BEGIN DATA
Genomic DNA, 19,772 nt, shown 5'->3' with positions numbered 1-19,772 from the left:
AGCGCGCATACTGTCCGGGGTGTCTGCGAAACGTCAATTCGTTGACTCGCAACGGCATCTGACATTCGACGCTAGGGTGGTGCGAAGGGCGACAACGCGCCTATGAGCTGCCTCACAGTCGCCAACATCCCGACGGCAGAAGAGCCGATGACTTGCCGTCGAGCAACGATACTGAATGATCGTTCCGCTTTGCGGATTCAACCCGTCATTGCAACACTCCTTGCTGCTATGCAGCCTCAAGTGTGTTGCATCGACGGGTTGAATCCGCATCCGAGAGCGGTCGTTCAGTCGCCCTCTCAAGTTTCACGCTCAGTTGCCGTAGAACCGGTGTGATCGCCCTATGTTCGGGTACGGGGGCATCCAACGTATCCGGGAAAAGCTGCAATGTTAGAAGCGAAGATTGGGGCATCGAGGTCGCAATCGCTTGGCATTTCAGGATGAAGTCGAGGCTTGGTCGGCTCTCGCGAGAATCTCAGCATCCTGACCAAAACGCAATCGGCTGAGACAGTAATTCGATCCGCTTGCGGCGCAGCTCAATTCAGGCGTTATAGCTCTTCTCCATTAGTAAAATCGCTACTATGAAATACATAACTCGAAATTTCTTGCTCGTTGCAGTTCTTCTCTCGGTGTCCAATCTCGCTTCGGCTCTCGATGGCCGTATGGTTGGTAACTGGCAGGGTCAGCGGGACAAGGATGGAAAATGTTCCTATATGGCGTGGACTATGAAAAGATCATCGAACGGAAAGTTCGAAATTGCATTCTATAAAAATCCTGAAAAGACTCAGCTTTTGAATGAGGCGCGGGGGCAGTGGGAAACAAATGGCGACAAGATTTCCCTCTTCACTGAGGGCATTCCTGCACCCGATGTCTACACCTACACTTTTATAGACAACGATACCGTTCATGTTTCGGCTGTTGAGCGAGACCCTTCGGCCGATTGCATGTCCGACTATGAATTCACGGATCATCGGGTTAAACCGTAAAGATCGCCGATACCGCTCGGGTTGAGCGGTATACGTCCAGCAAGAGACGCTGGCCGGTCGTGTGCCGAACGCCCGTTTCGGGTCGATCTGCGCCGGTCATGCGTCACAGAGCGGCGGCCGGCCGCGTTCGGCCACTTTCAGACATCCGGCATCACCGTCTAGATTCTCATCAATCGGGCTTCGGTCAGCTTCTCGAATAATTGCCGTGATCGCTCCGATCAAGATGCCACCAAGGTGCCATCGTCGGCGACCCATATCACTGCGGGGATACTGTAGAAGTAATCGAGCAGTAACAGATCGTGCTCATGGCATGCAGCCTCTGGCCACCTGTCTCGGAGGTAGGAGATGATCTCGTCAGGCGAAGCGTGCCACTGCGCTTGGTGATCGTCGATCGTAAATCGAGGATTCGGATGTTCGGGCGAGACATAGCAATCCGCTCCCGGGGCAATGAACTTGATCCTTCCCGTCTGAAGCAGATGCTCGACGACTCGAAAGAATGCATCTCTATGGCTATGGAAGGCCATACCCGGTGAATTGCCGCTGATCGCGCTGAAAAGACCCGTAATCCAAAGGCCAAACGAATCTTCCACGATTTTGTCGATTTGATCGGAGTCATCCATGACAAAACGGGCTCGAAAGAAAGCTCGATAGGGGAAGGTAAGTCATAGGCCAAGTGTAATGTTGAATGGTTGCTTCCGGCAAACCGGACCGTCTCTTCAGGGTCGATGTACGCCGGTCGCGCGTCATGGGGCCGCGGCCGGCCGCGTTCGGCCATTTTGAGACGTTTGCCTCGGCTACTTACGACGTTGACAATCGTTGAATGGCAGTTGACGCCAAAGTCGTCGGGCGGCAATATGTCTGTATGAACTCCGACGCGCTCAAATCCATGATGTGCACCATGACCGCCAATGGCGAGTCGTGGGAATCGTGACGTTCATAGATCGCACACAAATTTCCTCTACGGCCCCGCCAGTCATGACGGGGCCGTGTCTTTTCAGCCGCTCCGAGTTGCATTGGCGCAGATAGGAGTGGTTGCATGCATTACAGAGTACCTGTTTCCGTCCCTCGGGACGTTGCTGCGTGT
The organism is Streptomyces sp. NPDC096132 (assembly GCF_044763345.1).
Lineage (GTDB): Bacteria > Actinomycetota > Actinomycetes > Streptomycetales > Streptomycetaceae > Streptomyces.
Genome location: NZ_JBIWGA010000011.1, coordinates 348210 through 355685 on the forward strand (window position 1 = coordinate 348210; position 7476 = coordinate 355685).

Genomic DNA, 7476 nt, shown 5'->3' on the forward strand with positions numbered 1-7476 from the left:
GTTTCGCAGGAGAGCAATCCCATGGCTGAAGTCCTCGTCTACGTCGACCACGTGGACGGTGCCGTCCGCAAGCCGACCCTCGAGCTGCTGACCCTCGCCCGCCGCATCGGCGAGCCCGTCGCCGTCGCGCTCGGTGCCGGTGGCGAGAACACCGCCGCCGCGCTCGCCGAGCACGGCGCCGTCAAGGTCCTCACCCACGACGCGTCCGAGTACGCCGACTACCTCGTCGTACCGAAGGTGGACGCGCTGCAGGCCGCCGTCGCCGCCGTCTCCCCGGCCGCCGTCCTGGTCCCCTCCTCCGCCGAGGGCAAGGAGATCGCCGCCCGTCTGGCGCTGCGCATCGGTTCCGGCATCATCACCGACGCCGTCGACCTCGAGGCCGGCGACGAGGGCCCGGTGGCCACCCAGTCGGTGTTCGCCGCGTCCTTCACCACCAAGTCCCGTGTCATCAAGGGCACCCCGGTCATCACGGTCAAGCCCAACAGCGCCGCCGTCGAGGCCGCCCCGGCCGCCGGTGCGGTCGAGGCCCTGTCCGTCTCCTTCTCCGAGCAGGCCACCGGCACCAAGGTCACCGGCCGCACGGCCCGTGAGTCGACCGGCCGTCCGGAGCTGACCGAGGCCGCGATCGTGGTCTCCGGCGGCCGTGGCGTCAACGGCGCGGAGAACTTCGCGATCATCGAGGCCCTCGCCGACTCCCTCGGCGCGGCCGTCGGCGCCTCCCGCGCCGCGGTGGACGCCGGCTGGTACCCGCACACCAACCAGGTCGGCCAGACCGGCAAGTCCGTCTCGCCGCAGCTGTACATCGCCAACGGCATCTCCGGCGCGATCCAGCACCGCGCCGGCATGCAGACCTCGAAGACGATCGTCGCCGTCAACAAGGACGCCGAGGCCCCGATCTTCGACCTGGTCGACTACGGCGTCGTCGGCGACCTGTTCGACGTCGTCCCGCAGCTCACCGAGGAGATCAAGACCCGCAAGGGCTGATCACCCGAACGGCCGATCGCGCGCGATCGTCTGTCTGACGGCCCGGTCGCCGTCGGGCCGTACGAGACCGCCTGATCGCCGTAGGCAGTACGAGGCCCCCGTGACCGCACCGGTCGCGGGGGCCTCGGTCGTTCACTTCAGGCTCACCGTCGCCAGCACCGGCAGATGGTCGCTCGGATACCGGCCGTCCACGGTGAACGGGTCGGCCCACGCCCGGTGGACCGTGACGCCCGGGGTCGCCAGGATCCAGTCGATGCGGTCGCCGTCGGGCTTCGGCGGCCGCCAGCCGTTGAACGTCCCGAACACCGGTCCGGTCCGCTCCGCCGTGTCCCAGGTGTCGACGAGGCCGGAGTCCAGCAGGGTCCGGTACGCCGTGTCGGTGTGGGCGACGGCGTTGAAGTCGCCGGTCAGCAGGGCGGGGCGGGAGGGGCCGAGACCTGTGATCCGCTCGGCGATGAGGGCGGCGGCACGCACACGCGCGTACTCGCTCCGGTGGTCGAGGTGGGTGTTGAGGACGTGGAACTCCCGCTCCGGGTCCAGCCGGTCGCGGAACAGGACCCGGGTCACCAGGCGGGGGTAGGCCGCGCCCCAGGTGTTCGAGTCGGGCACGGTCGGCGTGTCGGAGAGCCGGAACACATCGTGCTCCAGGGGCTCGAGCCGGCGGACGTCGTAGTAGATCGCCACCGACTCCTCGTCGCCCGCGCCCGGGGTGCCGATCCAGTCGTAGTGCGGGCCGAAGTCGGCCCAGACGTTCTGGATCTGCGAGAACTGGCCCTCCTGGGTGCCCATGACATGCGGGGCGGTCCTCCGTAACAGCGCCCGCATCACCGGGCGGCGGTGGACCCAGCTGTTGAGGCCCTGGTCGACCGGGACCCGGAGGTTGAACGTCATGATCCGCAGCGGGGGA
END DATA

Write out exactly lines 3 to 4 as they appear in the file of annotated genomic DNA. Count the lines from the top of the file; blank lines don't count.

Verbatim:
The organism is Streptomyces sp. NPDC096132 (assembly GCF_044763345.1).
Lineage (GTDB): Bacteria > Actinomycetota > Actinomycetes > Streptomycetales > Streptomycetaceae > Streptomyces.